Why this is important to Wisconsin businesses: The regulatory reforms are welcome news for firms wishing to bid on government projects.
Last month, Brazilian President Michel Temer met with executives from major U.S. companies in New York City to present his new infrastructure program and the reform agenda proposed by his government. Temer and his team also met with market analysts, bank directors and representatives of credit rating agencies over lunch.
Temer was accompanied by ministers Henrique Meirelles (finance), José Serra (foreign affairs), Maurício Quintella (transport) and Fernando Bezerra (mines and energy), as well as Moreira Franco, executive secretary of the Investment Partnership Program.
The government has made some changes to the bid process. From now on, bidding will only begin after a public period and after approval by the Federal Court of Audits. Another change is that requests for bids will be published in both Portuguese and English to help attract foreign investment. In addition, the bidding period will be extended to 100 days, to attract a greater number of investors willing to participate.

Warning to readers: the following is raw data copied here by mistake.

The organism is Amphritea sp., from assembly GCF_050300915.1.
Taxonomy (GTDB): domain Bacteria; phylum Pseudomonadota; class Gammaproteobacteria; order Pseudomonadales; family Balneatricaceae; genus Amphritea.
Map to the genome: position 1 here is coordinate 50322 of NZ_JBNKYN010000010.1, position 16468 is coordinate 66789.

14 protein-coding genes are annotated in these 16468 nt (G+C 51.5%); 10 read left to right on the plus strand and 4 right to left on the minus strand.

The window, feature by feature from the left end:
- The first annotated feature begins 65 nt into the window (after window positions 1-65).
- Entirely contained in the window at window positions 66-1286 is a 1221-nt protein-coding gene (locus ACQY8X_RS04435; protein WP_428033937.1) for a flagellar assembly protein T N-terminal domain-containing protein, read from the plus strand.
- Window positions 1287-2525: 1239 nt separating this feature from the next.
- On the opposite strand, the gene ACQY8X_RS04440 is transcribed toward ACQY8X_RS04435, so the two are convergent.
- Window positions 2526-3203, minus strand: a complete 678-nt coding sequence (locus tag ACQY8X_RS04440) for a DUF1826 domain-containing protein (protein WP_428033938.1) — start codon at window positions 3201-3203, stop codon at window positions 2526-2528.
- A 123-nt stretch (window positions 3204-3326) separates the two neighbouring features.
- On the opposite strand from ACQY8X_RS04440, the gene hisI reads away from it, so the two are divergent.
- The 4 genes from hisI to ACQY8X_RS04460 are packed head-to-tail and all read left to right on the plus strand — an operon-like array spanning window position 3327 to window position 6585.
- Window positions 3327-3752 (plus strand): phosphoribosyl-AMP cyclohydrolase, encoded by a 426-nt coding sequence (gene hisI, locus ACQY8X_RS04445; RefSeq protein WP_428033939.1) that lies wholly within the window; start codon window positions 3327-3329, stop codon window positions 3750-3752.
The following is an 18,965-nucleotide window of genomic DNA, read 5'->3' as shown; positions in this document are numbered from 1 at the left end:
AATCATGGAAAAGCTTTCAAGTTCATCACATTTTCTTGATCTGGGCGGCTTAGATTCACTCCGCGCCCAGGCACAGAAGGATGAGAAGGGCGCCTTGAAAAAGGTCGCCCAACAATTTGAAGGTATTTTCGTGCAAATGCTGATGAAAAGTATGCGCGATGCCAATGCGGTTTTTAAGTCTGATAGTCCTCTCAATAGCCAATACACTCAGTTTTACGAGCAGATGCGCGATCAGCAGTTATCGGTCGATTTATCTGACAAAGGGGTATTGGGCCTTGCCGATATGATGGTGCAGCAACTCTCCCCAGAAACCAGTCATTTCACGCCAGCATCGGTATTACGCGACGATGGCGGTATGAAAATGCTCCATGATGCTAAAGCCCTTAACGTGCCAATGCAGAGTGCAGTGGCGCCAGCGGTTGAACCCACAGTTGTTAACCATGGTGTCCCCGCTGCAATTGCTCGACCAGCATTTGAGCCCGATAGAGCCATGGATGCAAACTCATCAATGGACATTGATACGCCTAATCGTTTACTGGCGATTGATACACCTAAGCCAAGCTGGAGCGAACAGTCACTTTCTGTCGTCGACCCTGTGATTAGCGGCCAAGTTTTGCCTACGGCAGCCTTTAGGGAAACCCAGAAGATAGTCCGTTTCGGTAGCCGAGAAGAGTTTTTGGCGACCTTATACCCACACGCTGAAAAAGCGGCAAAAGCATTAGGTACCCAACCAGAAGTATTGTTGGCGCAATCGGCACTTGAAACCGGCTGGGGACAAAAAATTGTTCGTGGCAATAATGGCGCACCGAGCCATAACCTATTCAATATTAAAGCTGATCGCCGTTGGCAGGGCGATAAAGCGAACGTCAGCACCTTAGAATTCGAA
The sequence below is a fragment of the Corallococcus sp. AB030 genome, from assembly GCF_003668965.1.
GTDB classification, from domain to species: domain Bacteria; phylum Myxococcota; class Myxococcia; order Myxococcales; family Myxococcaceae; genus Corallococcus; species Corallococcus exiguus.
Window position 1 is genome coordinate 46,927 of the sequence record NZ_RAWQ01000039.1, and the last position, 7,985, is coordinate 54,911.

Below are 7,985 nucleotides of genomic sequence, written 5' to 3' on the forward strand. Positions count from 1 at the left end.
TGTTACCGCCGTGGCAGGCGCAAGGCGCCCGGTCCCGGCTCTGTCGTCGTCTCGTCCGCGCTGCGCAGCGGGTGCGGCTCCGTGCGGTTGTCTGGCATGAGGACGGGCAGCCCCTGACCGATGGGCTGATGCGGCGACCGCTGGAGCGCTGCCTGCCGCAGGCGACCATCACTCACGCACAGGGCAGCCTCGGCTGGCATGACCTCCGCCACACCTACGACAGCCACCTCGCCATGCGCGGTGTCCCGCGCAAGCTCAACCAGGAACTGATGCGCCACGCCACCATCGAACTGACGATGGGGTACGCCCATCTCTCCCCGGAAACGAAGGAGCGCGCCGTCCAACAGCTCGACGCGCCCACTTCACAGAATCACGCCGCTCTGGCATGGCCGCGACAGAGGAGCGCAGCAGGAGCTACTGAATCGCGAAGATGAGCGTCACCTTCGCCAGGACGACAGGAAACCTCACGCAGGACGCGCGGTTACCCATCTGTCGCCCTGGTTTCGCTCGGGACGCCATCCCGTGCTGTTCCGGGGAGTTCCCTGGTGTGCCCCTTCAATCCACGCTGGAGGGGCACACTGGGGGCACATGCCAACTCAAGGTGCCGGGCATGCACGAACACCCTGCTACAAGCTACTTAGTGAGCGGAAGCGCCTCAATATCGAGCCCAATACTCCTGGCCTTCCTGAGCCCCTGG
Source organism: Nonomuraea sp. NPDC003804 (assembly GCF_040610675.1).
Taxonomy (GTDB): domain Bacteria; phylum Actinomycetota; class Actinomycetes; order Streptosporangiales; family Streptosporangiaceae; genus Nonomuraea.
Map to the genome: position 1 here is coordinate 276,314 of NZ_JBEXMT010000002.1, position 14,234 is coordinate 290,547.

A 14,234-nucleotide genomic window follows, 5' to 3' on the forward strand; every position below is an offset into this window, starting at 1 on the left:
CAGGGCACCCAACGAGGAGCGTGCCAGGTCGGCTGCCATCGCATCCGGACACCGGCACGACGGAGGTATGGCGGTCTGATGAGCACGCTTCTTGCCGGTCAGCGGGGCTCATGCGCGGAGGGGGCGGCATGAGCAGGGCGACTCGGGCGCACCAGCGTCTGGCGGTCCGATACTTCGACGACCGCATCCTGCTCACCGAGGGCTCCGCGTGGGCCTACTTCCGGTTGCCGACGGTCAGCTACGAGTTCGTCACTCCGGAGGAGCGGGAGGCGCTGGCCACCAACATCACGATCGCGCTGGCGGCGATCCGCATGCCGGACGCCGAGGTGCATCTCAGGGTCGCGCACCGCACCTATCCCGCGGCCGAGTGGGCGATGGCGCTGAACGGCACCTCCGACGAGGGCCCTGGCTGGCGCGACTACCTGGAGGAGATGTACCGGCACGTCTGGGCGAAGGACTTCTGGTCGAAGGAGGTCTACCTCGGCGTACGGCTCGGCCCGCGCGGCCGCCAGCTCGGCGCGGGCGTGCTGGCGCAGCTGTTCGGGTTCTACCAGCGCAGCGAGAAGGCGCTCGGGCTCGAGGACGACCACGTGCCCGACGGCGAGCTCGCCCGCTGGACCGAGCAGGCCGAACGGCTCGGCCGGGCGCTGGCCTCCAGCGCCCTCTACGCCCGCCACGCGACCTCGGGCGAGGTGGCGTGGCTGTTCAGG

The measures are part of Project Grow—which in turn is part of the Investment Partnerships Program—and aim to engage the private sector to improve the quality of services with 25 projects in transport energy and sanitation, with additional goals of generating jobs and returning Brazil to economic growth.
The meetings in New York City served not only for the new Brazilian government to present its initiatives, but also to hear the concerns of the American business sector—for example, changes in Brazil’s regulatory system that would help attract investment, showing that the environment in Brazil has legitimately changed, leading to opportunities for U.S. investors and exporters.
In addition to regulatory reforms, the Brazilian government has committed to an agenda of fiscal and structural reforms. It has announced for 2017 a social security reform plan and a proposal to limit the rate of increase in government spending to the consumer-price inflation rate from the previous year. New management is in place at state-owned companies such as Petrobras and BNDES, strengthening their governance as well.
The market so far has responded positively, resulting in a decrease in uncertainty about the future of the Brazilian economy. Since the time of Olympic Games, optimism has returned to the retail and industrial sectors. During the most recent IMF meeting, forecasts for the Brazilian economy were also more positive than in April, reiterating the feeling that Brazil has bottomed out and is now beginning to ascend.